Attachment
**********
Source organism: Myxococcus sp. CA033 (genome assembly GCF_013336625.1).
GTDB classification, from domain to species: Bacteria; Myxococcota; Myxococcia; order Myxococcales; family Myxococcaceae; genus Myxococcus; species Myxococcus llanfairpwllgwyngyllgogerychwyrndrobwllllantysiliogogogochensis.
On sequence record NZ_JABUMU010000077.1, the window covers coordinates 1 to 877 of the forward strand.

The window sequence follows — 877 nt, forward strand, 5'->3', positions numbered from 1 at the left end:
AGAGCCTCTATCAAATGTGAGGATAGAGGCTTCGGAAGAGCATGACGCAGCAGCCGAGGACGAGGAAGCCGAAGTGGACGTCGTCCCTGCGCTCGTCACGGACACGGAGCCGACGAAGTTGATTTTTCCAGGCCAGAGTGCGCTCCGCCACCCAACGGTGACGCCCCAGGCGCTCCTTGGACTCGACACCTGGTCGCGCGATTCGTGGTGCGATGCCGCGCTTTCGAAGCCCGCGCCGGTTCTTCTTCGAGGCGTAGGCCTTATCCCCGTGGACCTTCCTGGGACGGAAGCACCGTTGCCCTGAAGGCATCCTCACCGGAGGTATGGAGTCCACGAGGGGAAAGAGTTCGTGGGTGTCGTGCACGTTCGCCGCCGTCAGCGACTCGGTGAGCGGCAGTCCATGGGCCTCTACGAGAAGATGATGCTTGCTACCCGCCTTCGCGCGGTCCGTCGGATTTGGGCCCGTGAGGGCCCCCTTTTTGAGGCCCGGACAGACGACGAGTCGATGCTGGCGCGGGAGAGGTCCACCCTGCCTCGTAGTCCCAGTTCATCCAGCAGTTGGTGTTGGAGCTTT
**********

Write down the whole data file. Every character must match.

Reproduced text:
Source organism: Myxococcus sp. CA033 (genome assembly GCF_013336625.1).
GTDB classification, from domain to species: Bacteria; Myxococcota; Myxococcia; order Myxococcales; family Myxococcaceae; genus Myxococcus; species Myxococcus llanfairpwllgwyngyllgogerychwyrndrobwllllantysiliogogogochensis.
On sequence record NZ_JABUMU010000077.1, the window covers coordinates 1 to 877 of the forward strand.

The window sequence follows — 877 nt, forward strand, 5'->3', positions numbered from 1 at the left end:
AGAGCCTCTATCAAATGTGAGGATAGAGGCTTCGGAAGAGCATGACGCAGCAGCCGAGGACGAGGAAGCCGAAGTGGACGTCGTCCCTGCGCTCGTCACGGACACGGAGCCGACGAAGTTGATTTTTCCAGGCCAGAGTGCGCTCCGCCACCCAACGGTGACGCCCCAGGCGCTCCTTGGACTCGACACCTGGTCGCGCGATTCGTGGTGCGATGCCGCGCTTTCGAAGCCCGCGCCGGTTCTTCTTCGAGGCGTAGGCCTTATCCCCGTGGACCTTCCTGGGACGGAAGCACCGTTGCCCTGAAGGCATCCTCACCGGAGGTATGGAGTCCACGAGGGGAAAGAGTTCGTGGGTGTCGTGCACGTTCGCCGCCGTCAGCGACTCGGTGAGCGGCAGTCCATGGGCCTCTACGAGAAGATGATGCTTGCTACCCGCCTTCGCGCGGTCCGTCGGATTTGGGCCCGTGAGGGCCCCCTTTTTGAGGCCCGGACAGACGACGAGTCGATGCTGGCGCGGGAGAGGTCCACCCTGCCTCGTAGTCCCAGTTCATCCAGCAGTTGGTGTTGGAGCTTT